Every time you have to create a record or transaction where categories are involved (i.e., Classes, Customers and Vendors, Territories), check and double-check that you’ve assigned them the correct classification. Errors here can result not only in problems with daily workflow, but your reports will not be accurate. A related best practice: Create a meaningful group of Classes, and use them faithfully. They’ll help you make better business decisions.
To create your list of Classes, click the gear icon in the upper right and select All Lists | Classes | New.
View reports on a regular basis.
There are some advanced financial reports in QuickBooks Online that we should be creating for you on a regular basis, either monthly or quarterly. These include Profit and Loss, Balance Sheet, and Statement of Cash Flows. The mechanics of creating them aren’t difficult, but analyzing them is. You should be running reports on your own at frequencies that you think would be helpful, like A/R Aging Detail, Unpaid Bills, and Sales by Class Detail.
If you’ve been using QuickBooks Online for a while, you could probably come up with your own list of best practices. If you’re new to the site, consider scheduling some time with us to go over more of them. Develop good habits from the start, and there won’t be nearly as much need for troubleshooting down the road.
Call Chahal & Associates, Inc. at 510-222-5800 when you’re ready to get started making the most of your QuickBooks.
You’ve sold your home and made a nice profit on the sale. So you may be wondering if Uncle Sam is entitled to a cut. Although gain on a home sale is potentially taxable, you may qualify for a federal income-tax exclusion.
The Rules in General
If you’re a single taxpayer, you may qualify to exclude gain of up to $250,000 if you owned the home and used it as your principal residence for at least two of the five years before the sale. Married couples who file jointly may exclude up to $500,000 of gain as long as one spouse owned the home — and both spouses used the home as a principal residence — for two of the last five years.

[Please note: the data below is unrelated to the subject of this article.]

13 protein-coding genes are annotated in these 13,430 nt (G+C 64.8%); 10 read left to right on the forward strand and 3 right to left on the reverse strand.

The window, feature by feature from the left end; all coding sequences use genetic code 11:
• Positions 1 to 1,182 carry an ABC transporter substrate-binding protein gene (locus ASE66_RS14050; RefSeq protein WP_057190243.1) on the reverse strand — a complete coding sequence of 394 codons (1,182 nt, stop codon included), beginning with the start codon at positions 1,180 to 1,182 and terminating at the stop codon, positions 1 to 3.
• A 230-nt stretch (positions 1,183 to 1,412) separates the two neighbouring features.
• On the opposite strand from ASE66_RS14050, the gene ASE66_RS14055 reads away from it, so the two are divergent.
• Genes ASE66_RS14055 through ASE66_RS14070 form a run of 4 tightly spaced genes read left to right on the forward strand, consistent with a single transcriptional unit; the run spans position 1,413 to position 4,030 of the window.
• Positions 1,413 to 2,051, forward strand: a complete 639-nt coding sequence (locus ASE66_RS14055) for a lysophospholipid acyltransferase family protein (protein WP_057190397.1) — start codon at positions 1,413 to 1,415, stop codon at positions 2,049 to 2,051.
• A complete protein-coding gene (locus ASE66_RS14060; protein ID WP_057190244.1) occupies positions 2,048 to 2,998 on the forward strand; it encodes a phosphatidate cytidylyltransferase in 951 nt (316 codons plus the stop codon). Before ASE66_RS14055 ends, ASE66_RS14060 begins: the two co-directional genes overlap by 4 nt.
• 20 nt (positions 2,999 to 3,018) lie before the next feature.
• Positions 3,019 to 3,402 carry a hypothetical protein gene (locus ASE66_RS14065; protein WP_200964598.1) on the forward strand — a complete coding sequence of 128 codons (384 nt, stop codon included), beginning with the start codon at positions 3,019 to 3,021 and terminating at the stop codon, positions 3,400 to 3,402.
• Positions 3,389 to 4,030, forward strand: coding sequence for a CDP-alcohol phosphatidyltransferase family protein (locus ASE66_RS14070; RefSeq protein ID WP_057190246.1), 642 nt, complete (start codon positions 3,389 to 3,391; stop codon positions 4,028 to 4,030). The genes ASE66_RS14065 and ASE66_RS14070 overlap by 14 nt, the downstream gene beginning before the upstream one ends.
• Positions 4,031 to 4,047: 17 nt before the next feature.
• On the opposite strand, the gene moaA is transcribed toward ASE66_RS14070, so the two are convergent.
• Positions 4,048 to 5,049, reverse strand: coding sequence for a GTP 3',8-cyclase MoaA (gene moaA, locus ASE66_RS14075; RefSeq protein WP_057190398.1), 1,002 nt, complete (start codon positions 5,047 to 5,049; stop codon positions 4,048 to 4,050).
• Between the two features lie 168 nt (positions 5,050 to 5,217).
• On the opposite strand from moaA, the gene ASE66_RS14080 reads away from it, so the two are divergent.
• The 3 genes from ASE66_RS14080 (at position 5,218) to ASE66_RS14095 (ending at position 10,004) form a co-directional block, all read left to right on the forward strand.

The Frequency Factor
The exclusion is generally available to sellers only once during a two-year period. A married couple is entitled to the $500,000 exclusion only if neither partner used the exclusion within the two-year period that ended on the sale date.
Reduced But Available
Even if you don’t meet the criteria described above, you may still qualify for a reduced exclusion (of less than $250,000 or $500,000) if the primary reason for the home sale was a change in the location of your employment, a health condition, or certain other “unforeseen” circumstances. The affected individual can be you, your spouse, a co-owner of the residence, or a person sharing your household. You may also qualify for the reduced exclusion if you sell your home to care for a sick family member.
Additional restrictions on gain exclusion may apply if you’ve rented out your home, maintained a home office, or turned a second home into a principal residence.
For more help with individual or business taxes, connect with us today. Our team can help you with all your tax issues, large and small.
Not finding quite everything you need in QuickBooks Online? Our Bay Area QuickBooks professionals can help. Give us a call at 510-222-5800.
Here are some handy add-on apps available to get you started.
QuickBooks Online may work for you just fine as is. After all, it was designed to meet the needs of the millions of small businesses that want to manage and track their income and expenses, create records and transactions, and run reports to gauge their financial health. QuickBooks Online was also designed to grow along with your business. But there’s no need for Intuit to add internal features to do so. In fact, that would make it too expensive and unwieldy for many companies.
Instead, Intuit has partnered with other small business websites to provides add-ons–applications that extend the usefulness of QuickBooks Online in one or more areas, like accounts receivable and payable, inventory, and expense-tracking. They integrate easily to share data and do the extra work you need. Here are some of them to consider.